Joyful dancing.

Credit: Omar Z. Robles photography

I just had had another dream. I feel like this is important too. It started out terrifying and turned positive.

I’m living in a large, unnamed city that seems a lot like 1970s-1980s New York. Dirty and dangerous. I’ve decided to learn how to dance. It’s very important that I learn to dance, in fact, it’s a matter of life and death. I see a newspaper ad for an excellent dance studio and call them to enroll in their program. The only problem is, the studio is in a walkup tenement in the most dangerous part of town.

I’m afraid but know I must make it there. I try to stay on the main avenue, but obstacles on the sidewalk keep getting in my way. Areas with bombed out buildings, ripped up sidewalks, mountains of trash and rubble. The only way past is through a long, dark alley. Cautiously, I enter. I look around and see shadowy figures in the distance. They look male. Probably gang members or rapists or even murderers. I turn around and find another way. The alley is wide and has other openings, like a maze. I go through another alley and see more sinister male figures in the distance.  I feel alone and vulnerable and scared.  I look around frantically, trying not to look too afraid.  The figures are getting closer.  What if they can smell my fear, like wild dogs?  Finally I find another way. I begin to run, determined to make it out of there and back to the avenue.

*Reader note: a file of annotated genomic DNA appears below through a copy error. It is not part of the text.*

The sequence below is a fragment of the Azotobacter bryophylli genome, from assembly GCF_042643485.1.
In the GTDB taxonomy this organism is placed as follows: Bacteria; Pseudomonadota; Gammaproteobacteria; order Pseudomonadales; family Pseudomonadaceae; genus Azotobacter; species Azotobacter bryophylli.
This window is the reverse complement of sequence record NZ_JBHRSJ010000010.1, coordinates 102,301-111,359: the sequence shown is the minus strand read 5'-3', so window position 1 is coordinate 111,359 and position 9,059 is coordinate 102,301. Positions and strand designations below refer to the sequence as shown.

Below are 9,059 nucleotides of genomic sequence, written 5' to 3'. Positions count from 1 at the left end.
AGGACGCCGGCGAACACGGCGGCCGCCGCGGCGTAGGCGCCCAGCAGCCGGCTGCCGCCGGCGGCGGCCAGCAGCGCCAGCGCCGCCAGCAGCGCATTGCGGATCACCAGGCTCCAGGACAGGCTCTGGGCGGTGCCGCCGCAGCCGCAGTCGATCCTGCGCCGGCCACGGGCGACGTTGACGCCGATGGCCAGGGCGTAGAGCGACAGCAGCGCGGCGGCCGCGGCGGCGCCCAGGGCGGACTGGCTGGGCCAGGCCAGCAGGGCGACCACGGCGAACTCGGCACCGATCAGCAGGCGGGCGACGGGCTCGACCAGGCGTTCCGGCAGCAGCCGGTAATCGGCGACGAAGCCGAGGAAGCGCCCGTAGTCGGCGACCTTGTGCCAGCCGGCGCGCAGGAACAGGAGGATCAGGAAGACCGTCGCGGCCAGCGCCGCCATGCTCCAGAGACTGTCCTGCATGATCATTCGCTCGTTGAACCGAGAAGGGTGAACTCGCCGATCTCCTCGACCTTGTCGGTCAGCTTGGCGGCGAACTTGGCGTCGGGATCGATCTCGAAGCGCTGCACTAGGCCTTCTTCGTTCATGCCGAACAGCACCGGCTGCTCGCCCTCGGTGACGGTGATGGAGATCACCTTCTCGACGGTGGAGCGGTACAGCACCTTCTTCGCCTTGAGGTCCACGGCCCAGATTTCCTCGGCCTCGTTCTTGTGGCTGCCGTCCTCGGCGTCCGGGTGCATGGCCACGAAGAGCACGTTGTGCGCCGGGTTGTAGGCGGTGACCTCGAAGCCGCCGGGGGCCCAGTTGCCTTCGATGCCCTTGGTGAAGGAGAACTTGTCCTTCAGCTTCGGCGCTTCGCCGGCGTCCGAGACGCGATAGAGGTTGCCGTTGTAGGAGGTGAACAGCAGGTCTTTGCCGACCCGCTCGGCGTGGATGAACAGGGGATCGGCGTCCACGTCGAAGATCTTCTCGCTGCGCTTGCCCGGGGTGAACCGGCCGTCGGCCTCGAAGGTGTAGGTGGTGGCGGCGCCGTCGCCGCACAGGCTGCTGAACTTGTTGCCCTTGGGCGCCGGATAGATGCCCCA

Somehow I don’t get lost. Soon I’m back on the main avenue. I run past a tenement building with a rusted fire escape. It’s covered with snow, even though there isn’t any snow on the ground. An old black man asks me for assistance climbing it. He says he has to get into his apartment but the steps are too slippery. I stop, hesitate, think about helping him. But I don’t have time. With my foot I kick some of the snow off the first few metal steps, apologize for not being able to do more, and begin to run again.

Soon I realize I’m not just running, I’m floating about two feet off the ground. I become aware all I need to do is will myself to get where I’m going. Without thinking, I begin to dance. Gravity doesn’t seem to exist anymore. I leap and bound and spin and do pirouettes in the air. I bound weightlessly through another long, dark alley. There are gang members there too. They stop and watch me and soon they are dancing too. Everyone who looks my way begins to dance.

I’ve forgotten all about making it to my dance lesson. Everyone is flying through the air, leaping and spinning and throwing our arms in the air. There’s no fear or despair or fatigue or worry. The whole world is dancing, and it began with me.